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Decades after catastrophic 1980 eruption, Mount St. Helens is 'recharging'

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posted on May, 18 2017 @ 07:25 PM
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By Blair Shiff

May 18, 2017, 5:06 AM ET

Mount St. Helens erupted on May 18, 1980, after two months of increasing volcanic activity.

Since its most recent eruption in 2008, there has been a swarm of earthquakes, which are thought to be a result of the magmatic system's "recharging," according to the Pacific Northwest Seismic Network.

Similar seismic swarms were detected during recharging periods before a small eruption in 2004 and through a period of volcanic activity that ended in 2008.

In March through May of this year, swarms of deep earthquakes, not even felt on the surface, have been detected.

Seismic swarms do not directly indicate that an eruption is imminent, because volcanic forecasting is difficult, according to the U.S. Geological Survey.
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Over the nearly four decades since the cataclysmic eruption, the USGS has noticed signs of recovery near Mount St. Helens.

These signs of regrowth are positive, but there are also signs of increased seismic activity under the mountain.
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abcnews.go.com...

Due to the fact that the Molten iron river discovered speeding beneath Russia and Canada has trebled it's speed, it is only logical that there is an increase in seismic, and geothermal/magmatic events at least in the northern hemisphere.

This would be why there have been so many quakes rattling Italy.

Set to blow? Supervolcano Campi Flegrei reawakening near Naples, could hit 500,000 people

Number of Earthquakes in Central Italy Since Large August 24th 2016 Earthquake has excedeed 48,200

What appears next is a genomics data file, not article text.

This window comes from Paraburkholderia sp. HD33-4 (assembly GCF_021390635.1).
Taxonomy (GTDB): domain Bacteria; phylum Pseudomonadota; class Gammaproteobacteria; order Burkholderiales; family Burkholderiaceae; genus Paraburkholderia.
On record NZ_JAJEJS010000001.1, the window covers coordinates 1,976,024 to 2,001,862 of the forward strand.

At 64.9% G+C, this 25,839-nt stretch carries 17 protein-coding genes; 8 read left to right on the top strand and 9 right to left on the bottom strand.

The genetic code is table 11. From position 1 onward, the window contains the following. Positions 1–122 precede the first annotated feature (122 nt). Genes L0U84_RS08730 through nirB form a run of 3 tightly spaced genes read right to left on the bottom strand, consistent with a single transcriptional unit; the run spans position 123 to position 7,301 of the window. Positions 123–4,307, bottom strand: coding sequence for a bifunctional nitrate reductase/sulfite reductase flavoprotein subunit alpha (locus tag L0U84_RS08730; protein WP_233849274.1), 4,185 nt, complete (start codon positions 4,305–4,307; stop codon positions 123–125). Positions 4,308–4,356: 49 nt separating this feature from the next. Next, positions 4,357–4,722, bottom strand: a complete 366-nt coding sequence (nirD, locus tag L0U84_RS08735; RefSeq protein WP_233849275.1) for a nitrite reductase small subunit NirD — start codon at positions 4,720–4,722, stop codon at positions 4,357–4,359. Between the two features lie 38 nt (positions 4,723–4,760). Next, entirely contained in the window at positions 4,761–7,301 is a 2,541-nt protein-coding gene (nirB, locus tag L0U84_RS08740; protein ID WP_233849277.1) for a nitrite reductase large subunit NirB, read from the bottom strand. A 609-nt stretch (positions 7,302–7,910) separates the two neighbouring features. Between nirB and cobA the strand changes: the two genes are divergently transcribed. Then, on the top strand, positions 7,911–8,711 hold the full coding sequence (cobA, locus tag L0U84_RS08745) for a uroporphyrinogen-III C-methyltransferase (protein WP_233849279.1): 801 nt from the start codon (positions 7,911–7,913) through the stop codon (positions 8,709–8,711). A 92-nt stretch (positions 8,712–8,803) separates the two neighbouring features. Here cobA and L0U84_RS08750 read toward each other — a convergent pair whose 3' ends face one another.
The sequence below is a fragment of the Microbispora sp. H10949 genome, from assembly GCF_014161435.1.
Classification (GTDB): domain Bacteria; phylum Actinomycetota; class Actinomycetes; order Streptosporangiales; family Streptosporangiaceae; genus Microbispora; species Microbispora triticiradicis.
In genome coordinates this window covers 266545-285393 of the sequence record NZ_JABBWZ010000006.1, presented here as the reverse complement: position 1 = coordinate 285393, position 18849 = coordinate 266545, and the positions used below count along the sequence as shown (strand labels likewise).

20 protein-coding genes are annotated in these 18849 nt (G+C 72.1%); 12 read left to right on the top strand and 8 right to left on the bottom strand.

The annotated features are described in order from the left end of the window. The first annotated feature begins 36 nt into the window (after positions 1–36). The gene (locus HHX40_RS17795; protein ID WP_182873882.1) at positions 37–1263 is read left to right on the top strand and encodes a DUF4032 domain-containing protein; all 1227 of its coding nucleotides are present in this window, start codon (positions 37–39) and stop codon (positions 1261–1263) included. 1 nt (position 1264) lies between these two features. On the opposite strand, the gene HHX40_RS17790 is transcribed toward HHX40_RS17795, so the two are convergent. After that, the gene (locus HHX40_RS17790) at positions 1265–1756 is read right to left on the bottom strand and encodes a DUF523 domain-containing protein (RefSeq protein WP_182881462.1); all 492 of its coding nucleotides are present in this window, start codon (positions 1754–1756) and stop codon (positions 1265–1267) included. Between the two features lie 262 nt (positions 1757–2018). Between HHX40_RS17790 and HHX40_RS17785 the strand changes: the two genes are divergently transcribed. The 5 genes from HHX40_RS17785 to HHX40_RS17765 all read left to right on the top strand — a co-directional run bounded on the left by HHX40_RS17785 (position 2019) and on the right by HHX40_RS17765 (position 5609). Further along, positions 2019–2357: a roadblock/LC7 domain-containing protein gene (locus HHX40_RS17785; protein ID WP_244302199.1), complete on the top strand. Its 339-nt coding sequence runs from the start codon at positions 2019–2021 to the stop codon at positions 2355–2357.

This is also why there is an increase in seismic activity in areas like Mount St. Helen, etc.

Knowing that the molten iron in Earth's interior in the northern hemisphere has tripled in speed means there is more friction, and more pressure building up in the northern hemisphere, which would logically increase seismic and geothermal activity.




posted on May, 18 2017 @ 08:13 PM
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originally posted by: ElectricUniverse
Knowing that the molten iron in Earth's interior in the northern hemisphere has tripled in speed means there is more friction


Wouldn't more friction mean it would be slowing down ?



posted on May, 18 2017 @ 08:14 PM
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a reply to: ElectricUniverse

Id imagine Mt. St. Helens would have a mild to minor eruption if soon.

My eyes have been on the three sisters volcanoes in Oregon, and Mt. Rainier.

A massive eruption from Mt. Rainier, with its 25 glaciers and numerous populated cities and towns in old lahar flows seems like a catastrophe waiting to happen.
edit on 18-5-2017 by CreationBro because: (no reason given)



posted on May, 18 2017 @ 08:16 PM